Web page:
Four Sikhs killed
Four Sikhs massacred while at work in US shooting (Ld)

Four members of Sikh community among dead in Indianapolis FedEx shooting

By Arul Louis

BDC News

New York, April 17 “We are sad to confirm that at least four of those killed in Thursday night’s attacks are members of the Indianapolis Sikh community,” the Coalition said on Friday.

Officials said that the gunman killed himself after murdering eight people and wounding at least seven, five of whom were hospitalised.

Three of the Sikhs killed were in their 60s and two were women, according to a list released by police late Friday night.

Among the eight people killed were Amarjeet Kaur Johal, 66, Jaswinder Kaur, 64, Jaswinder Singh, 68, and Amarjit Sekhon, 48.

Police identified the alleged killer as Brandon Scott Hole, 19, and from a picture of him released by the Indianapolis Police Department, he appeared to be white.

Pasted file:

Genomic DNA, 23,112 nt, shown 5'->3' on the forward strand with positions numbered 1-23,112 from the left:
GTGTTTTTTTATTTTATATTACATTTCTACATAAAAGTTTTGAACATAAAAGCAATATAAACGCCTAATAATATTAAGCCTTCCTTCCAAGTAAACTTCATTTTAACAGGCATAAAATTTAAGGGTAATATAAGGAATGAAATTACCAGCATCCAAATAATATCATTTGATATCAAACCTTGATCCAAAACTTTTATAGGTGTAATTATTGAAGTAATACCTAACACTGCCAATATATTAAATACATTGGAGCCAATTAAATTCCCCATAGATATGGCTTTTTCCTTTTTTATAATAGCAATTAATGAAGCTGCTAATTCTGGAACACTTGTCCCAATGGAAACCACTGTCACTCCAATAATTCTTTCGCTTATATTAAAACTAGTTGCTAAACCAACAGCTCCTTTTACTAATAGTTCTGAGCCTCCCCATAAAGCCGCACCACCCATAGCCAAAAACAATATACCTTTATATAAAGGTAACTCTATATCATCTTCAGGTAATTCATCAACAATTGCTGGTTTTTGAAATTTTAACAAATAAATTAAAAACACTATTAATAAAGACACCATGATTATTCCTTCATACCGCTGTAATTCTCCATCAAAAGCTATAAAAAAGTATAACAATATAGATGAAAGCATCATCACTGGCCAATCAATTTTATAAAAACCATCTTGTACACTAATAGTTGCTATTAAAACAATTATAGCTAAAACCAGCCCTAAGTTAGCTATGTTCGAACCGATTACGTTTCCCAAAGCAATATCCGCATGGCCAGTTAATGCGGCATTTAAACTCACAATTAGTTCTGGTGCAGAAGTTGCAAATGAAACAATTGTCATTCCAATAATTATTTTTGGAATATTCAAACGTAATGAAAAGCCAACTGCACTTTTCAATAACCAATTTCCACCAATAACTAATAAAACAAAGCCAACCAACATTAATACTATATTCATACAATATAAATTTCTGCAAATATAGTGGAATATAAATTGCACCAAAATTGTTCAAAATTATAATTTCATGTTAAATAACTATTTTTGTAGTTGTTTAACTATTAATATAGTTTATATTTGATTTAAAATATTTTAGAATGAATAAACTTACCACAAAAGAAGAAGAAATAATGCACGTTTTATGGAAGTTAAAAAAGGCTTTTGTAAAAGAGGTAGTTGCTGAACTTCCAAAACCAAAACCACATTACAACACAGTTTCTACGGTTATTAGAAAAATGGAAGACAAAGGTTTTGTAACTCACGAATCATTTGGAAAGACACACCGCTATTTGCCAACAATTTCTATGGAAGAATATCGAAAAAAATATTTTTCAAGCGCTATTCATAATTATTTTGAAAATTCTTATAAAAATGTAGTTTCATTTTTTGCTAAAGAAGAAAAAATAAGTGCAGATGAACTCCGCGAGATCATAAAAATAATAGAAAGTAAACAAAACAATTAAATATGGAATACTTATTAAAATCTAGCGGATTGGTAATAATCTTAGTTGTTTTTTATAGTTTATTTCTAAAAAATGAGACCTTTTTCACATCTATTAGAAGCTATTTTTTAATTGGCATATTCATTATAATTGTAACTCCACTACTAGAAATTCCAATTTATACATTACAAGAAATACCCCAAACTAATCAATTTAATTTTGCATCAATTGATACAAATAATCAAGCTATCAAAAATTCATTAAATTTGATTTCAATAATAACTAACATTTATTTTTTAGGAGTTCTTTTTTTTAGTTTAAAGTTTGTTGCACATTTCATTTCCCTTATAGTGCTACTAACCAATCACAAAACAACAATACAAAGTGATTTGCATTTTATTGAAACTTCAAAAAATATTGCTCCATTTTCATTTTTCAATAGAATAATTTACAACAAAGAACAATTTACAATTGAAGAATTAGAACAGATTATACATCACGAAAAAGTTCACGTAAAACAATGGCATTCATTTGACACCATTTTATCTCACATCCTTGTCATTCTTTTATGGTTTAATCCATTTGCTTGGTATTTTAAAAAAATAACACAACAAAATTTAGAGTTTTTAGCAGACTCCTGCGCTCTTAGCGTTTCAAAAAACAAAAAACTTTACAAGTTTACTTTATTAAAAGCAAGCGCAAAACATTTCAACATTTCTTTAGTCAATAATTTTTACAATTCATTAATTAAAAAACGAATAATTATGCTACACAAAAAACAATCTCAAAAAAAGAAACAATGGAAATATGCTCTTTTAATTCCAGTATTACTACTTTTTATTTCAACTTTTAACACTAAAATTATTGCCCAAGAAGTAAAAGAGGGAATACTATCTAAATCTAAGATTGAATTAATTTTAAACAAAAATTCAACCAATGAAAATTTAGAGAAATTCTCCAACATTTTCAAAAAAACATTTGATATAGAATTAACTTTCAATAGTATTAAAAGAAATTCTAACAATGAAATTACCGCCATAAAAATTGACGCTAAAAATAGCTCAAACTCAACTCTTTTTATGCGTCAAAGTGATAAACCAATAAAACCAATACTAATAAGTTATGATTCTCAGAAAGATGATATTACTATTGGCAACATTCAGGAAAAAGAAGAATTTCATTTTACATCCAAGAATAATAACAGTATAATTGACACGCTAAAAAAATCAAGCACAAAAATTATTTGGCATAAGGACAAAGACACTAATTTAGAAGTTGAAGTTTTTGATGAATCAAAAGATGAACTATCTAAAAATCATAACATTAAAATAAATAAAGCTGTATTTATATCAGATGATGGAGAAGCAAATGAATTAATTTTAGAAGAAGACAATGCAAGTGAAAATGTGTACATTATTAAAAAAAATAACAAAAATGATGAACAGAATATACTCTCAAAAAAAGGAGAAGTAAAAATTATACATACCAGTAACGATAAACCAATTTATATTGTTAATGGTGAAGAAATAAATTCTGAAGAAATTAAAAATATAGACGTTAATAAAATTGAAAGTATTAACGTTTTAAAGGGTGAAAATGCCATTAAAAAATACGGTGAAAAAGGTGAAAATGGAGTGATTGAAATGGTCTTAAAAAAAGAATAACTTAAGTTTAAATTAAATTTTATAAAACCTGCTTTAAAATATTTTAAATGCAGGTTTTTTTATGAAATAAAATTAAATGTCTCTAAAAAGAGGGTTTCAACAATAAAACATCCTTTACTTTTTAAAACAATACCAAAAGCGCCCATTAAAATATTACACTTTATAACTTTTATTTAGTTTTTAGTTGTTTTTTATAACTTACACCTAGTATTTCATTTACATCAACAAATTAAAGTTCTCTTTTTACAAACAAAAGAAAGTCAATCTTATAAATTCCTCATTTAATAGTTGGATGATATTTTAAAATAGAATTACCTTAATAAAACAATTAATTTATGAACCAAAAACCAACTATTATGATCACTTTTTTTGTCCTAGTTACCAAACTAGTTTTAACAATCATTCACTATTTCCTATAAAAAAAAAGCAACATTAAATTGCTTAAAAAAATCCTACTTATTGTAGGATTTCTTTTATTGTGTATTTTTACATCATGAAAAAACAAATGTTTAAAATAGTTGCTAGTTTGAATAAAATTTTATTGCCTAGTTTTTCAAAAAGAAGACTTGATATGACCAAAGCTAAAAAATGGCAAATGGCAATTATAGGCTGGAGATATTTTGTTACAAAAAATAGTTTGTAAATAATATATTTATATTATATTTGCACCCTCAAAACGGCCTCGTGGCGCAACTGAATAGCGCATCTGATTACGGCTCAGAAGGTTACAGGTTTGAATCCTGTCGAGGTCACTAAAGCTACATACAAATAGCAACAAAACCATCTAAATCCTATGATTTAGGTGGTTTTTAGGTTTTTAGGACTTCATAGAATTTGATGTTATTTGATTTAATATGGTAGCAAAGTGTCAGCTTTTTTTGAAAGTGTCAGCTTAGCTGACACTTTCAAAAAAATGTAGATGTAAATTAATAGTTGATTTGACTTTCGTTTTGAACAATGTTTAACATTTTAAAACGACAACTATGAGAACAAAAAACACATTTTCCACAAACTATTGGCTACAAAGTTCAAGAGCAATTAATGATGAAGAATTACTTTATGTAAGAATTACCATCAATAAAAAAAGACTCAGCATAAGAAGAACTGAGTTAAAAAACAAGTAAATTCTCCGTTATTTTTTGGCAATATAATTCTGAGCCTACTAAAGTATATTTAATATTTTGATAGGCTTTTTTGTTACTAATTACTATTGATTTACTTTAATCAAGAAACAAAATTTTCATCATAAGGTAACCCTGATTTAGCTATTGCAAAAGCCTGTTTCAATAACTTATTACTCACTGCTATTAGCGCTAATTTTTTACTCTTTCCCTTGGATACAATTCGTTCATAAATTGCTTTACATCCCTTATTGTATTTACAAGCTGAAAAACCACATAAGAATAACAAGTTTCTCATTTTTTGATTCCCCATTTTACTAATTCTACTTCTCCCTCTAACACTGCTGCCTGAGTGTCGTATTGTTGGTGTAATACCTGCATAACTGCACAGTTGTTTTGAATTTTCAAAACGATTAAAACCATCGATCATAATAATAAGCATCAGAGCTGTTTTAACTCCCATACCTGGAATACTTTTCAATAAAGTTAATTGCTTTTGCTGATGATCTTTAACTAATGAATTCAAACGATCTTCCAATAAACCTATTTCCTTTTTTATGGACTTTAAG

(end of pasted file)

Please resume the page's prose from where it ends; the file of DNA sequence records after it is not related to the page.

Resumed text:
He had come on the law enforcement radar previously but no action had been taken against him other than seizing a shotgun and returning it to him.

The head of the local office of the Federal Bureau of Investigation (FBI), Paul Keenan, said that “no Racially Motivated Violent Extremism (RMVE) ideology was identified” when he was investigated.

Indianapolis Police Deputy Chief Craig McCartt said that he could not yet ascribe a motive for the killings.

Sikh Coalition Executive Director Satjeet Kaur said: “While we don’t yet know the motive of the shooter, he targeted a facility known to be heavily populated by Sikh employees, and the attack is traumatic for our community as we continue to face senseless violence.”

Sikhs have for long been victims of bias attacks in US, often being mistaken for Muslims because of their turbans.

According to the FBI’s hate crime statistics for 2019, the latest available, there were 49 anti-Sikh attacks with 60 victims.

In the worst attack targeting Sikhs, a former serviceman described as a White supremacist killed seven people at a gurdwara in Oak Creek, Wisconsin, wounded four before killing himself in 2012.